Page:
July 2010
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Month July 2010

Cooking Some Chiptole and Habanero Braised Chicken

Cooking some Chiptole and habanero braised chicken thighs

Do NOT Climb on the Noodle

For Your Safety Do Not Climb on the Noodle

Transformers 3 Movie Set

Transformer 3 Movie Set from the Lobby of Hotel 71

From inside Hotel 71

Chicago: Touristy Photo

Chicago theatre sign

Hot Tacos

Simmering some pork tenderloin in a jalapeno and fresh tomato salsa.

Sleepy Bed Cat

sleepy batman kitty

Shot with the hipstamatic app on iPhone.

Setting min-height on Content Populated via JavaScript

It’s pretty annoying when a page loads and the content gets pushed around and container jump in height due to JavaScript, AJAX, JSON and/or Flash content being pulled to a container. This jump can easily be fixed by using the min-height CSS property on the parent container.

Examples where you may want to set min-height

  • Javascript embedded video players such as Brightcove
  • Sidebar widgets, such as recent tweets or last.fm stats
  • Galleries that are pulling in thumbnails from a database, XML, or JSON file via a JavaScript
  • Basically nearly any container that is going to be filled with a relatively small item and you can predict closely what the height of the item will be

So all you need to do is set min-height using CSS on the container.

#container { min-height:125px; }

Note: min-height follows the box model just like height does so when you set a min-height on a container that will not include borders or padding.

Two Simple Solutions for IE6 support

Of coarse IE6 doesn’t support min-height but IE7 and up does. And of coarse Opera, Firefox, Safari and Chrome support min-height.

But it’s a pretty easy fix. IE6 has a bug (surprise) in the way it supports plain old CSS height. Basically it doesn’t respect the set height of a container and will just expand as needed to fit the content. So in IE6 you can just use height as if it were min-height, but you’ll have to set height in your IE6 stylesheet so that you not setting height on modern browsers too. If you aren’t using conditional comments to serve IE6 an separate stylesheet. Then pinch yourself and then try the Dustin Diaz Fast Hack Bad Ass Method instead. (He didn’t officially name the method so I figured I’d make something up for him.)

Setting min-height isn’t Always the Best Solution

No matter which technique you use the most important thing is to let the user know that something is taking place. Something as simple as a animated image indicator such as a spinning wheel can do the trick.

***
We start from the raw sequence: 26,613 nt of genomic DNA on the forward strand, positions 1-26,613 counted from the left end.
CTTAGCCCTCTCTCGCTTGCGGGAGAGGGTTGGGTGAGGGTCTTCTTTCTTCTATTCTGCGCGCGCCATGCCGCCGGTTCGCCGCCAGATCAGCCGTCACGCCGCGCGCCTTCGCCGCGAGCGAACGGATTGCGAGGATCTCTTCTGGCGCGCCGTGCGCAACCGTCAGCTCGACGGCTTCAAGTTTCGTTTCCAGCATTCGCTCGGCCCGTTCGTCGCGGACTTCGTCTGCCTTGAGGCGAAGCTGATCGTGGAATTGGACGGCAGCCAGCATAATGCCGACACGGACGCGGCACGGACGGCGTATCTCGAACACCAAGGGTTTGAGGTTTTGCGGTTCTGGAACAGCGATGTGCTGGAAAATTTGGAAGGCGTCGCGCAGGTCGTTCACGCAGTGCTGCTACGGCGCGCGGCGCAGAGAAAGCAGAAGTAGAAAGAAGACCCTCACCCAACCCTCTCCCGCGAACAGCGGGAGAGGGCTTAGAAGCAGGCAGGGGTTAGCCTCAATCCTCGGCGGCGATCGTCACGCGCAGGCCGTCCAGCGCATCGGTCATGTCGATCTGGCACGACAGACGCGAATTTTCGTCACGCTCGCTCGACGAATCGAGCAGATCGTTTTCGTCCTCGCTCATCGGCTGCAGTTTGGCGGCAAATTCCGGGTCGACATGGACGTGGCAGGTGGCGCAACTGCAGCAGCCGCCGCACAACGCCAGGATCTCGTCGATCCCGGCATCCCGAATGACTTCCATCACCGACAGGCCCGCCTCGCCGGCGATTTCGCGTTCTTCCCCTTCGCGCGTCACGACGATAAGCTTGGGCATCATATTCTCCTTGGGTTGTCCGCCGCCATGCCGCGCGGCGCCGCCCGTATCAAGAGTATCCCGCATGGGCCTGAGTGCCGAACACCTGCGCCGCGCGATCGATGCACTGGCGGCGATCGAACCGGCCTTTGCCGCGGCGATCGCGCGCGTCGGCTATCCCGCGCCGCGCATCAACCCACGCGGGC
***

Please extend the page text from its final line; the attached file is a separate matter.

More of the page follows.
If a primary part of the interface is going to be loaded with a delay for example, over one second then you might want the box to expand (animating the height property or some other effect) once it’s being populated with content to show the user that content is being pulled in. The interface may look broken to a user if there is a 800px tall box sitting there empty for two seconds, even if you have little indicator spinning. In this case you can have a small 200px box with a message such “Content X is loading…” Then before you display the content have the box slide to the proper height and fade in the content.

Another solution for long content area that are being dynamically filled is to have the the request broken up so that you can immediately start pulling in item 1, then item 2, then item 3, etc. The container can just grow as each item is pulled in.

There probably a million other problems that the min-height property isn’t a good fit. But remember if you remember to put the problem before the solution and are willing to do a little user testing the answer will be come clear.

Late or Really Early Breakfast

CSS Reflections – Great for Dynamic Content

I hope other browser and the W3C pick up CSS reflections. It’s great for dynamic images. I’m using it with the Last.FM API so I can add a nice little refection for webkit browswers. I don’t want to use something like reflection.js because it just makes it complicated when you are already bring in content via Javascript (specifically JSON with Last.fm) plus I don’t really want the content to flash and to waste the user’s CPU on something like a reflection. I’d rather just (insert buzzwords) progressively enhance the the experience for webkit users.

example of reflection

Code used:

-webkit-box-reflect:below 1px -webkit-gradient(linear, left top, left bottom, from(transparent), color-stop(0.9, transparent), to(rgba(242,242,242,.6)));

Read more about -webkit-box-reflect at webkit.org.

Chopping up Some Produce for a Taco Salad

Prepping some onions and cilantro for a taco salad